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Thursday, March 16, 2006

Gaza Clinic a Lesson In Anatomy of Chaos

Just remember as you read this that Israel disengaged expelled all the Jews from Gaza. So they cannot blame us for this anymore.... But they will anyway.....

Few theaters have showcased as much of the Israeli-Palestinian drama as Shifa Hospital, a gated compound among food stands and flower vendors at the center of this city. Poor, crowded and governed by rules that no one follows, the Gaza Strip's primary public health center is a nearly perfect reflection of the rough world outside its walls.

Now, with Gaza's own gates shut more often than not, Shifa is suffering the debilitating consequences of official corruption, sealed trade passages and the recent victory of the radical Islamic group Hamas in parliamentary elections. Life in its cancer wards, operating rooms and outpatient clinics has become a regimen of compromise, diminished expectations and poor prognosis, the story of Gaza six months after the Israeli evacuation.

Elective surgery is being delayed to preserve anesthesia for emergencies. The staff of hundreds received last month's paychecks more than two weeks late, and prospects for this month are not encouraging. Patients must beg for blood as transfusions substitute for dialysis because of a lack of necessary drugs.

Chemotherapy has been reduced because of shortages, but sending cancer patients abroad for treatment has become a luxury for the nearly bankrupt Palestinian public health system. Gaza's gunmen have stepped into this unruly triage, demanding at rifle-point that friends and relatives receive scarce medications or costly transfers to Egypt or Israel for care. The deputy health minister reacted to recent threats by fleeing to the West Bank.

"There is no money, no medicine and no man higher up to sign my orders for more," said Ibrahim al-Habbash, Shifa's general director. "So the problems always return."

As foreign donors seek ways to keep the Palestinian Authority afloat without financing Hamas's political program, the public health system is sinking. Preserving it after Hamas installs its cabinet later this month will present a challenge to the Bush administration and other foreign donors now planning to channel future humanitarian aid to the Palestinians through nongovernmental organizations.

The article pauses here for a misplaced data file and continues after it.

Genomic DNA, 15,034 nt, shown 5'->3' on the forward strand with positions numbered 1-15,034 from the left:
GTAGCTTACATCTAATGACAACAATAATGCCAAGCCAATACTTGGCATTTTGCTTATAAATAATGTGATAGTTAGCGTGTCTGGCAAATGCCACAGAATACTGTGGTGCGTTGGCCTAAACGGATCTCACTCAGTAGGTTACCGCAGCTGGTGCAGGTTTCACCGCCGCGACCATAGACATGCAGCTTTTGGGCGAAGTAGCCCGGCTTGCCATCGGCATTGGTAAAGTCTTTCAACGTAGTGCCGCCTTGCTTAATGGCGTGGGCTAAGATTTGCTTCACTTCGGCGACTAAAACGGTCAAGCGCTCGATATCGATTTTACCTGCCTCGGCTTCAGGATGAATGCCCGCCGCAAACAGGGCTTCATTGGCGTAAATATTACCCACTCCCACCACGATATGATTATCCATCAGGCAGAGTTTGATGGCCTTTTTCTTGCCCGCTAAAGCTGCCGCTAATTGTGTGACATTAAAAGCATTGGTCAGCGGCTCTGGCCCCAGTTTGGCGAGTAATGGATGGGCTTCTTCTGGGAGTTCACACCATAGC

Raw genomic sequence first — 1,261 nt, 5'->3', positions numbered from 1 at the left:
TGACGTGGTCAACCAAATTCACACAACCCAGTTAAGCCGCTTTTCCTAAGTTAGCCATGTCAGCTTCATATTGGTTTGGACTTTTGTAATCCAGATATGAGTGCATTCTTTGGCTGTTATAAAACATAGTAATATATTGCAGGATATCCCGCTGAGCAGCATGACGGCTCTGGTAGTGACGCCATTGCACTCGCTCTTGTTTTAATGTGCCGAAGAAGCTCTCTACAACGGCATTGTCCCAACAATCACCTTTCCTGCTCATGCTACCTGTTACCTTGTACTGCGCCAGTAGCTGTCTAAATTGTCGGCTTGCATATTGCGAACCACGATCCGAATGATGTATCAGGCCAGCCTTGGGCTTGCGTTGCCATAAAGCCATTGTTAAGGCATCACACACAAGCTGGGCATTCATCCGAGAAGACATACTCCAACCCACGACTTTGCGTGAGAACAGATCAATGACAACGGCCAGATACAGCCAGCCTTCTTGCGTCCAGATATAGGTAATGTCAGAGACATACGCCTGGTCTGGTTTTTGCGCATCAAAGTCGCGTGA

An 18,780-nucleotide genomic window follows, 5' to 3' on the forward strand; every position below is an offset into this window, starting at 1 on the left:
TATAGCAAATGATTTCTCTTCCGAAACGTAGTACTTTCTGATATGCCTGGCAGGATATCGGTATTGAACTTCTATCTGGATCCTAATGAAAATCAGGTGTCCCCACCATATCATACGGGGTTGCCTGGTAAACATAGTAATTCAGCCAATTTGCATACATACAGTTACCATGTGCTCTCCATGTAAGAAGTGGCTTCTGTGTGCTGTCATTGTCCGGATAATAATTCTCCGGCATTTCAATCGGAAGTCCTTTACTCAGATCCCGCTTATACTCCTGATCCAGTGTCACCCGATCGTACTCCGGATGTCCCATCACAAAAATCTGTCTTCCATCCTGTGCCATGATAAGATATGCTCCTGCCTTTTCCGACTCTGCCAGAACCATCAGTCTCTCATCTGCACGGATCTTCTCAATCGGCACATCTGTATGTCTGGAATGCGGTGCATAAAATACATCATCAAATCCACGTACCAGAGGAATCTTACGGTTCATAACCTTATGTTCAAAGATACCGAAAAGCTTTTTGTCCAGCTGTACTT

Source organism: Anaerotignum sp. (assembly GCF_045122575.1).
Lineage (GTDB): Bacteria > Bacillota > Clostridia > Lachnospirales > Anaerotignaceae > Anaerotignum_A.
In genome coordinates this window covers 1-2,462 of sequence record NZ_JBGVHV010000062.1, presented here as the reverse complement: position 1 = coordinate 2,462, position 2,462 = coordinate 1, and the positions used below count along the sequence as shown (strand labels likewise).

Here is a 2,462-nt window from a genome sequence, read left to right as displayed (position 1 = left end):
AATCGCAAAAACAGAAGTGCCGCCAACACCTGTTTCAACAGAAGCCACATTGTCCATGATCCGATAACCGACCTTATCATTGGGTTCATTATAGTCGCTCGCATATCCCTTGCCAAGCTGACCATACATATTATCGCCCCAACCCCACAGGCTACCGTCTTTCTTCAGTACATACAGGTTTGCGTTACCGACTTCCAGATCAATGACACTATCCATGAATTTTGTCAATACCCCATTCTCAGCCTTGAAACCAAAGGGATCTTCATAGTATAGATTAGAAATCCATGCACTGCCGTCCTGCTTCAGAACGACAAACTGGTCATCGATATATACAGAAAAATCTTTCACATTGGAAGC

Foreign governments have demanded that Hamas, whose charter calls for Israel's destruction, renounce violence, abide by agreements backed by the defeated Fatah movement and recognize the Jewish state in order for nearly $1 billion in annual aid to continue. Hamas, known formally as the Islamic Resistance Movement, has refused to do any of this. As a result, Israel has halted monthly tax transfers to the Palestinian Authority, and the United States has frozen development projects.

Half of the Palestinian Health Ministry's $2 million monthly budget, excluding salaries, is covered by foreign assistance. But a recent U.N. humanitarian assessment stated that "it is not possible to transfer responsibility of the public health system to the U.N. or NGOs," while warning that a reduction in aid would "hamper service delivery and prevention activities including immunization and mother and child care."

The article then goes on to list all the things that the hospital is missing. This is truly pitiful, because the 'Palestinians' brought it on themselves. Don't feel too sorry for them though:

Mazen el-Aloul, Shifa's director of nursing, said the government would soon perform its own triage.

"They'll pay the army," he said. "But who knows about the doctors and nurses and all the things we need here."

As my mother of blessed memory always told us: "you make your mess and then you lie in it." The 'Palestinians' have made their mess. Now they want the world to clean it up.


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